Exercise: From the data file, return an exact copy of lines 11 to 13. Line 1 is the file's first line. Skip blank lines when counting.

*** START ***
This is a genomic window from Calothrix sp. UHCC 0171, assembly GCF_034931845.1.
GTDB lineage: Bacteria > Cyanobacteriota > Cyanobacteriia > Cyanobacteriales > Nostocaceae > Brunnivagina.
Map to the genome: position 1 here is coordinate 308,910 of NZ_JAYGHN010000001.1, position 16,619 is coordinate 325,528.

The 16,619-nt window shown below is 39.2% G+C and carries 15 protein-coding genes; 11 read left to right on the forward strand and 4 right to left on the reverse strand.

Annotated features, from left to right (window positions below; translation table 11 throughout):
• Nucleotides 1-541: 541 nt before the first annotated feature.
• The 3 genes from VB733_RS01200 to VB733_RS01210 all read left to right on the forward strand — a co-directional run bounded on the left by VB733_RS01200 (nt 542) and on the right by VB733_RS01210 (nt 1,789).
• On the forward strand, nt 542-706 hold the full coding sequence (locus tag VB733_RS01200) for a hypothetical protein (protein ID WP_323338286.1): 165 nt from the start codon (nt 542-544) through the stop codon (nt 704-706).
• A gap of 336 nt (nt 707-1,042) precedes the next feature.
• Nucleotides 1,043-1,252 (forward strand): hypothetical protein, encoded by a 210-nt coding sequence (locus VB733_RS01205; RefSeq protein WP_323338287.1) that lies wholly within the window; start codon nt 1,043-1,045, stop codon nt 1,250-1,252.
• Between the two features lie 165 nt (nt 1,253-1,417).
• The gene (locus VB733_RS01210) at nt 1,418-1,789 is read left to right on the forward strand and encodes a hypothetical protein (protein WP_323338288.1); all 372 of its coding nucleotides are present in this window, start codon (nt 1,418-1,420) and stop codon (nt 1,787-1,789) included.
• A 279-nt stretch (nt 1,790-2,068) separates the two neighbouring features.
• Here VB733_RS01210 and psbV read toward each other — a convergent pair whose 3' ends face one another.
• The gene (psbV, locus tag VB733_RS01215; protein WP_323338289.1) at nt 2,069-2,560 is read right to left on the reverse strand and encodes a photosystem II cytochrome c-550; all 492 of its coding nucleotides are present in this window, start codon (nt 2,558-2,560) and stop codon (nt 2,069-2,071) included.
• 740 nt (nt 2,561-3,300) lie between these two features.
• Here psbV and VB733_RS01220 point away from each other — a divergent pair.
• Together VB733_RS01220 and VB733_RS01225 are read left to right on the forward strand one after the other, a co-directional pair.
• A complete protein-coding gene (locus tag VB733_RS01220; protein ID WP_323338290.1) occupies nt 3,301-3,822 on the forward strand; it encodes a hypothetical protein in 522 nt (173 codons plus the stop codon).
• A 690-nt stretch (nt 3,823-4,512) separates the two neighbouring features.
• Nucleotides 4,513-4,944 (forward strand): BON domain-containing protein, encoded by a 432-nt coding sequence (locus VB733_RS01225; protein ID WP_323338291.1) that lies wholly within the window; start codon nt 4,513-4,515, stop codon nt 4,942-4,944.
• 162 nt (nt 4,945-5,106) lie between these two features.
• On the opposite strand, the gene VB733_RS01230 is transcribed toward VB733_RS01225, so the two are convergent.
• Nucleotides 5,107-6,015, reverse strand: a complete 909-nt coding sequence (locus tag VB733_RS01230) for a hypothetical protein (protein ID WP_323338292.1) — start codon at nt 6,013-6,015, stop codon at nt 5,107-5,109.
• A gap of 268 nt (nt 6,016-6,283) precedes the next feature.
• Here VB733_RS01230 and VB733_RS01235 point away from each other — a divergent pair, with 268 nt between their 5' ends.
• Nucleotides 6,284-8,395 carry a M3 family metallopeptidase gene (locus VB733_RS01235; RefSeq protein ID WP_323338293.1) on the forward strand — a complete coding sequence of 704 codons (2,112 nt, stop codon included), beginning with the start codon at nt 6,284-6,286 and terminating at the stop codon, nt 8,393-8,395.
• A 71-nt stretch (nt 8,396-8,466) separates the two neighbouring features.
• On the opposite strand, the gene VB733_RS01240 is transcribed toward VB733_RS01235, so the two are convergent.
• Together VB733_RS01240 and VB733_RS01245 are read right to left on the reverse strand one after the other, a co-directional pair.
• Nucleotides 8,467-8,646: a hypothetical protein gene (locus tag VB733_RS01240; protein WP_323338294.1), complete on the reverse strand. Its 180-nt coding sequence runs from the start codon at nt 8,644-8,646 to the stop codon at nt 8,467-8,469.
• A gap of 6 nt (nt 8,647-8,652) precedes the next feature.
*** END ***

• Between the two features lie 165 nt (nt 1,253-1,417).
• The gene (locus VB733_RS01210) at nt 1,418-1,789 is read left to right on the forward strand and encodes a hypothetical protein (protein WP_323338288.1); all 372 of its coding nucleotides are present in this window, start codon (nt 1,418-1,420) and stop codon (nt 1,787-1,789) included.
• A 279-nt stretch (nt 1,790-2,068) separates the two neighbouring features.